Another piece Jemma is working on is a more muted dark tone and heavily beaded. I cannot wait to see the finished item!

Beaded corset by Purdy Corsetry.

Beaded corset by Purdy Corsetry.

One of the things I love best about contemporary corsetry, is having so many friends and acquaintances within it. We can only guess at the motivations of individual cutters and designers back in Victorian and Edwardian times, but with our peers we can geek out to our heart's content about the technical challenges surrounding any new design. Add to that the fact that corsetry can also be pretty and shiny and I think you have a perfect artform :-)

There is so much to be inspired by, like Purdy Corsetry's work here. The trick isn't to replicate the work of those you're inspired by, but to replicate their attitude of innovation, hard-work, study, and boldness. There are a zillion ways we can each have an unique take on corsetry, and referencing antique styles is just one of them.

I hope you've enjoyed reading about Purdy's work! Do bookmark us and check back in the future, for more posts all about beautiful corsetry.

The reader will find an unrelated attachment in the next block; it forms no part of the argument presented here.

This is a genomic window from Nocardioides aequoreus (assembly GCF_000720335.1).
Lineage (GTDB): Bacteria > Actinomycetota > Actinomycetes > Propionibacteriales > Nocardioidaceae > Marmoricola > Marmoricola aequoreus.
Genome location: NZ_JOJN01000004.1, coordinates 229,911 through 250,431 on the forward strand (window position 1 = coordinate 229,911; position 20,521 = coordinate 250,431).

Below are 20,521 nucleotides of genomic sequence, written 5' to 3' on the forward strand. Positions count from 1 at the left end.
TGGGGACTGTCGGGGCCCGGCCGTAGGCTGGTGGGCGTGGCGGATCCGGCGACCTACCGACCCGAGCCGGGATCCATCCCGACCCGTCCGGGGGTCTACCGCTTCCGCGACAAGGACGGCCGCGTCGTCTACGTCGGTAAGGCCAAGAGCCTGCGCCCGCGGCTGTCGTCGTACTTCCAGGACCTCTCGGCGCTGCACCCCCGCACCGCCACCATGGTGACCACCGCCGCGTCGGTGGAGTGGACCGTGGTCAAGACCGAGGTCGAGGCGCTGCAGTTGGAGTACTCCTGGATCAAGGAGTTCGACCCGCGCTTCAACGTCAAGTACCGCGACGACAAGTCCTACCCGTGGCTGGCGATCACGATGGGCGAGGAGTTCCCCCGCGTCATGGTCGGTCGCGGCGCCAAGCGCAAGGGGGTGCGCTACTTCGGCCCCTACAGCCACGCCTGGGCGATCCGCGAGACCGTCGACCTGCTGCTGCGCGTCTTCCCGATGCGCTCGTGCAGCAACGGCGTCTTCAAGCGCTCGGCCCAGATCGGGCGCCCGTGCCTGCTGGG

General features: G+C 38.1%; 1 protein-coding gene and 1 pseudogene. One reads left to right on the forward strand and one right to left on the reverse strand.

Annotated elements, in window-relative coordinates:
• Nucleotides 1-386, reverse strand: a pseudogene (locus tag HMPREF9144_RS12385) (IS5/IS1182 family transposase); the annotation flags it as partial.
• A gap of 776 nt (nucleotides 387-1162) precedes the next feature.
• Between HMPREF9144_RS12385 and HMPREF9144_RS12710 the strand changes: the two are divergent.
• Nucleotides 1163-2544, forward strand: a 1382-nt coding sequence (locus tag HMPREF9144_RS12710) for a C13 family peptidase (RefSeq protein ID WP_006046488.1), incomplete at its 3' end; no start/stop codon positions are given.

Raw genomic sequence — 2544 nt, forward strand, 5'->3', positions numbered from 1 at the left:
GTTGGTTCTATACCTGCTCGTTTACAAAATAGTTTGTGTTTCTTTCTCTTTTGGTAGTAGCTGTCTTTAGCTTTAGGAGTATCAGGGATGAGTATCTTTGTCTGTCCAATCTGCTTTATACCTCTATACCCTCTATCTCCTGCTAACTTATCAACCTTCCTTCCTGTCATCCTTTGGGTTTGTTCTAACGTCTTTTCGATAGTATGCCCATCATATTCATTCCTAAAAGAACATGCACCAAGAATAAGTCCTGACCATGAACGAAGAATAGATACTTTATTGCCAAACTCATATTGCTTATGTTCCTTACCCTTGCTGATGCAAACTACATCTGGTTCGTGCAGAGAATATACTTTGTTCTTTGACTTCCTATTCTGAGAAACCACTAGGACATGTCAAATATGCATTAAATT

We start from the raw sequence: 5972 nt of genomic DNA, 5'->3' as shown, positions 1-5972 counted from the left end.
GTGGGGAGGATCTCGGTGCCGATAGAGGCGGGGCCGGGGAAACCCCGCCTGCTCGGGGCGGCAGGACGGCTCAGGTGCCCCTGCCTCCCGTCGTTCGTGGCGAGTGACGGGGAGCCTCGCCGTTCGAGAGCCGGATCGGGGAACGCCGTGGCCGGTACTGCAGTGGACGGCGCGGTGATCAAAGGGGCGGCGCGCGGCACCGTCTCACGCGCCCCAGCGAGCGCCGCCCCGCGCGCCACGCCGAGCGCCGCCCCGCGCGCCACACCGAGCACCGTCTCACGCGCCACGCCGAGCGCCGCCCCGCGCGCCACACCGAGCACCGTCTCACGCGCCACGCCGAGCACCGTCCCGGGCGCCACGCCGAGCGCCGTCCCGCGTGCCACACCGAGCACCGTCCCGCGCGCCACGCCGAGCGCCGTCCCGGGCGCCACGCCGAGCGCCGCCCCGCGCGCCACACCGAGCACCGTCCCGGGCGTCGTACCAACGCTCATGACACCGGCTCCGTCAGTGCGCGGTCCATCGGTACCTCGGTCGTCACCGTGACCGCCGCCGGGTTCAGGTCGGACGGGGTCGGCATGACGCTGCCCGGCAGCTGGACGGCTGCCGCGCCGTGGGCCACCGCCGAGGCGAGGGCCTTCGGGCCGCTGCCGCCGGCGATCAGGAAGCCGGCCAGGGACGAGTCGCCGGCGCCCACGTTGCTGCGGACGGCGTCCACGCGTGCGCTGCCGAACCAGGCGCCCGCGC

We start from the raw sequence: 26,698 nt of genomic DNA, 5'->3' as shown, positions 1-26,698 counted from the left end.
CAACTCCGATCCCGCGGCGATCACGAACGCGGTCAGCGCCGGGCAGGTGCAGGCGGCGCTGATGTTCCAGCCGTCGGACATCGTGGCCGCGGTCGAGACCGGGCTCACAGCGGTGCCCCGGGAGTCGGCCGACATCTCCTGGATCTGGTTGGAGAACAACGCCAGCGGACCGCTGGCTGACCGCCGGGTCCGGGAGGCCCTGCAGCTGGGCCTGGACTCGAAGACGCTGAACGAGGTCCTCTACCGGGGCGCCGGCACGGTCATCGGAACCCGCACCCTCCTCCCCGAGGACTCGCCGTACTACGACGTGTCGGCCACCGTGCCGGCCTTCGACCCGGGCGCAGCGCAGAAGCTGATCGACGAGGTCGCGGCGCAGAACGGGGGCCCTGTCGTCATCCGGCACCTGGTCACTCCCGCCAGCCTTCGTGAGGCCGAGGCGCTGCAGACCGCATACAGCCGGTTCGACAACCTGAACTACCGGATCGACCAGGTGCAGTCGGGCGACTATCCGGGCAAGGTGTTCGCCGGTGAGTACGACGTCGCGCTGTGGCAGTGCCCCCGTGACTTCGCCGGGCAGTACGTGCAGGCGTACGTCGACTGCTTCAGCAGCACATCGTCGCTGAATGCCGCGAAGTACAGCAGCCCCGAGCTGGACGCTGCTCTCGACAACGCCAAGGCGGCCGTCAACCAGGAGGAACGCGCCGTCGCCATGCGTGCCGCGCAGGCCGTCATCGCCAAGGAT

Show & Tell - Sparklewren

"Red Hearts" is a Birds Wing corset-body, made of fine mink coutil (via SewCurvy).

Tingyn in the Red Hearts corset, by InaGlo Photography, 2014.

Tingyn in the Red Hearts corset, by InaGlo Photography, 2014.

I think it can be easy to fall into thinking that plain coutil is not a decorative fabric choice, but that doesn't have to be the case. Aside from how beautiful the fine herringbone coutil is by itself, it is also a wonderful base for draping and/or embellishment, which is what we did with Red Hearts. Bubblegum pink tulle is wrapped across the corset and gathered behind the bustline, whilst layered laces in gold, vanille, neutral-pink and pink/gold add texture. Rose quartz chips and freshwater pearls give a level of opulence that I personally love.

Detail shot by Jenni Hampshire.

Detail shot by Jenni Hampshire.

Of course, any of these ideas can be explored in more subtle (or more dramatic!) ways. You could use coloured tulle flatlined to coutil (or sheer) panels to create an interesting corset. You could completely cover a design in pearls (as my intern Emiah Couture is currently doing on a project of her own), drape different qualities and colours of silk in a more voluminous manner, stick to one lace or layer multiple laces, etc. etc.

For my part, as Birds Wings are quite complicated in the first place, I try to keep their construction as simple and streamlined as possible. Beautiful quality coutils (herringbone, sateen, broche, etc.) allow you to do this with minimal bulk, in comparison to most corset construction. I suppose the basic premise is to shift the balance in terms of where your time goes... I like to streamline the construction and elaborate on the embellishment!